IBM closed its $34 billion acquisition of Red Hat last month in something of a muted box-checking celebration. It was something along the lines of ‘yep, it’s done’. Of arguably more interest is news this month of the firm’s first substantial co-alignment of technologies in their new parent and (quite big) child relationship.
Following the trend for pre-built, pre-integrated, stress-tested, compartmentalized technology so widely evidenced by every major IT vendor in the market, IBM has augmented the status of its software portfolio to be cloud-native and optimized it to run on Red Hat OpenShift. Put simply, OpenShift is a technology for programmers to build and orchestrate ‘containers’ i.e. contained chunks of software where all the ‘dependencies’ (libraries, tools, runtime and actual software code) come in one easy-to-microwave box.
The new cloud-native capabilities will be delivered as pre-integrated solutions called IBM Cloud Paks. It’s logical enough branding: Paks, sounds like packs, which are kind of like containers… and they missed the ‘c’ out to make it trendy, obviously.
Organizations are supposed to be able to use the new IBM Cloud Paks to build mission-critical applications once and run them on all leading public clouds, including AWS, Microsoft Azure, Google Cloud Platform, Alibaba and IBM Cloud — and on private cloud servers too.
What’s in the box?
So what do users (developers) actually get in the box? Sorry, we mean Pak. The IBM-certified containerized software will provide a common operating model and a common set of services. Those ‘common services’ are the things that every developer typically needs to build every kind of enterprise software application and make it suitable for real world deployment.
So, inside the box, programmers will find tools functions like user identity management, security tools, application performance monitoring functions and software logging capabilities (logs allow us to get a granular view on the inside behavior of what an application is doing) — and it’s all presented with a unified ‘dashboard’ view so technical staff can see what’s happening to apps that are deployed across what are often various different clouds.
“Red Hat is unlocking innovation with Linux-based technologies, including containers and Kubernetes, which have become the fundamental building blocks of hybrid cloud environments,” said Jim Whitehurst, president and CEO, Red Hat. “This open hybrid cloud foundation is what enables the vision of any app, anywhere, anytime.”
The first five IBM Cloud Paks include Cloud Pak for Data: to simplify and automate how organizations deliver insights from their data and provide an open and extensible architecture to virtualize data for Artificial Intelligence (AI). Next up it’s Cloud Pak for Applications: to help businesses modernize, build, deploy and run applications.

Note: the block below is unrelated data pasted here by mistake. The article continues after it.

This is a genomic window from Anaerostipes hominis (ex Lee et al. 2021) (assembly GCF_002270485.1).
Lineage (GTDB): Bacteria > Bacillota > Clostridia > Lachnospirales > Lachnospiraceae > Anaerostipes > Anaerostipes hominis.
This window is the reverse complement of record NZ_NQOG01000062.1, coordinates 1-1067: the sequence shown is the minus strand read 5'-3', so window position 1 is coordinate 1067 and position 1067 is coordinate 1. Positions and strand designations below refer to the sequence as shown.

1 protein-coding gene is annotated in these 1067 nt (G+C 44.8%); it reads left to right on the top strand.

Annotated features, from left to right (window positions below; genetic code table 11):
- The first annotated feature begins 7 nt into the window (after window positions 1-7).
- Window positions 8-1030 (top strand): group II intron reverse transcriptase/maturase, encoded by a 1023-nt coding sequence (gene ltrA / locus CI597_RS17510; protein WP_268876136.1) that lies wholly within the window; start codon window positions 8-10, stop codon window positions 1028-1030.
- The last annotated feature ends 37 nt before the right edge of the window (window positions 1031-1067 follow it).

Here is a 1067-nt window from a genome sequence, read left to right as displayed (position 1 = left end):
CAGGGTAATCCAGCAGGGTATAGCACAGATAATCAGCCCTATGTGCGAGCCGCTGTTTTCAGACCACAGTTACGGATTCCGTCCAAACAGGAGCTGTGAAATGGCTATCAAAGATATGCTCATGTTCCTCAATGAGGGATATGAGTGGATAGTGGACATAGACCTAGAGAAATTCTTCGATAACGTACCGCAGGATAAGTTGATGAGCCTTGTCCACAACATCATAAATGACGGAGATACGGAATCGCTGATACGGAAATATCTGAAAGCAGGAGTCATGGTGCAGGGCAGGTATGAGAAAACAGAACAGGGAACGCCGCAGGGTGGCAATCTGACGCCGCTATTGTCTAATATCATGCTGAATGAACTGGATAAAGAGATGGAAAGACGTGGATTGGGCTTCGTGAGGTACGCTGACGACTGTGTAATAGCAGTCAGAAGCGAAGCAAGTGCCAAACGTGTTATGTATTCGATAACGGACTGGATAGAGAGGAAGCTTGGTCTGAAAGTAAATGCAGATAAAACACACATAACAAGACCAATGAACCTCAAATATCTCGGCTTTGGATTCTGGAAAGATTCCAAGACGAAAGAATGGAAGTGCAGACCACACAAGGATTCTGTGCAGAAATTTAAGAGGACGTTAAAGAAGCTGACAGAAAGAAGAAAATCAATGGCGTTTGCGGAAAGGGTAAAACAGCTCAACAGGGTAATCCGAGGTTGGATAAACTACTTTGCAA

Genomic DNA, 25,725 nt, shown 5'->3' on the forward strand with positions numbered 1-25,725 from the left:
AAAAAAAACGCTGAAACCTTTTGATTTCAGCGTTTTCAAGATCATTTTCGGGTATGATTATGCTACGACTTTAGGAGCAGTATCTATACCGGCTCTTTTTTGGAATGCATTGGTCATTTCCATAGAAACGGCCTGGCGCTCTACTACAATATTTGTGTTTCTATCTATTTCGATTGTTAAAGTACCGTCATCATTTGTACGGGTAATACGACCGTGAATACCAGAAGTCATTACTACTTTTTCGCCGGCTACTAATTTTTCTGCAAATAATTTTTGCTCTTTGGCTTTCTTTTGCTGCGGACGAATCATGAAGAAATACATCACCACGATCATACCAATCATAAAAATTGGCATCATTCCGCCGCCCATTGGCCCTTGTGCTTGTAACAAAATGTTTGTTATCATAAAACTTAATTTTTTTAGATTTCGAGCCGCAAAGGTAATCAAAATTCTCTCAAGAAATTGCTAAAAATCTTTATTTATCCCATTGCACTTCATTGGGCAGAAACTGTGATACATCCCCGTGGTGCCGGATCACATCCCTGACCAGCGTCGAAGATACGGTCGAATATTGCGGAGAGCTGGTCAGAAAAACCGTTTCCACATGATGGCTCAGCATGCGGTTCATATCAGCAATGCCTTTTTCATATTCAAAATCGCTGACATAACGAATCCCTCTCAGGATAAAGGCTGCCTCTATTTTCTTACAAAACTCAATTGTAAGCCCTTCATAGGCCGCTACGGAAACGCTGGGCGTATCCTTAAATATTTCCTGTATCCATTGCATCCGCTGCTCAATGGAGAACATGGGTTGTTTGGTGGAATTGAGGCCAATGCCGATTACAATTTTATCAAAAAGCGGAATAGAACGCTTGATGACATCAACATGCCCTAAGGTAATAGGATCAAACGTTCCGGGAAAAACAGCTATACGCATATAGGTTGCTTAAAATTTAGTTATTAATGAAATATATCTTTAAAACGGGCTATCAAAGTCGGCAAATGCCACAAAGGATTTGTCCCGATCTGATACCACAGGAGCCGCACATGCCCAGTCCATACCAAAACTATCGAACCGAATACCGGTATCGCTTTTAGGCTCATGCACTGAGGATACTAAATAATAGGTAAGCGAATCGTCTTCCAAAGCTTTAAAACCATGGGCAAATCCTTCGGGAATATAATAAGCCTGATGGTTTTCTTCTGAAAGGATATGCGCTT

Also here we find Cloud Pak for Integration: to help integrate apps, data, cloud services and Application Programming Interfaces (APIs). Cloud Pak for Automation: to help transform business processes, decisions and content. Finally, for now, there’s also Cloud Pak for Multicloud Management: to provide multi-cloud visibility, governance and automation, which claims to help clients reduce operational expenses of supporting large-scale cloud-native environments by 75 percent.
“We are providing the essential tools enterprises need to make their multi-year journey to cloud on common, open standards that can reach across clouds, across applications and across vendors with Red Hat,” said Arvind Krishna, senior vice president, Cloud and Cognitive Software, IBM.
Containers, packages, boxes and more…
The trend here ought to be fairly obvious i.e. it’s all about convenience and the option to use a chunk of software (or a template and reference plan to build new software) that has been proven to work elsewhere in environments with similar computing needs.
We’ve had software containers, we’ve had software packages (okay yes, it’s Paks) and we’ve had boxes in the shape of software sandbox techniques, where we compartmentalize experimental software projects away from the main production system so that they don’t cause a meltdown situation if they prove to be useless.
But boxing up technology into containers isn’t just about convenience. Just like Tupperware, it’s a technique that also offers portability and can offer some level of protection from outside forces. Given that these are tools for software developers, just like Tupperware, there’s also an inevitable possibility of burping too. Pardon me.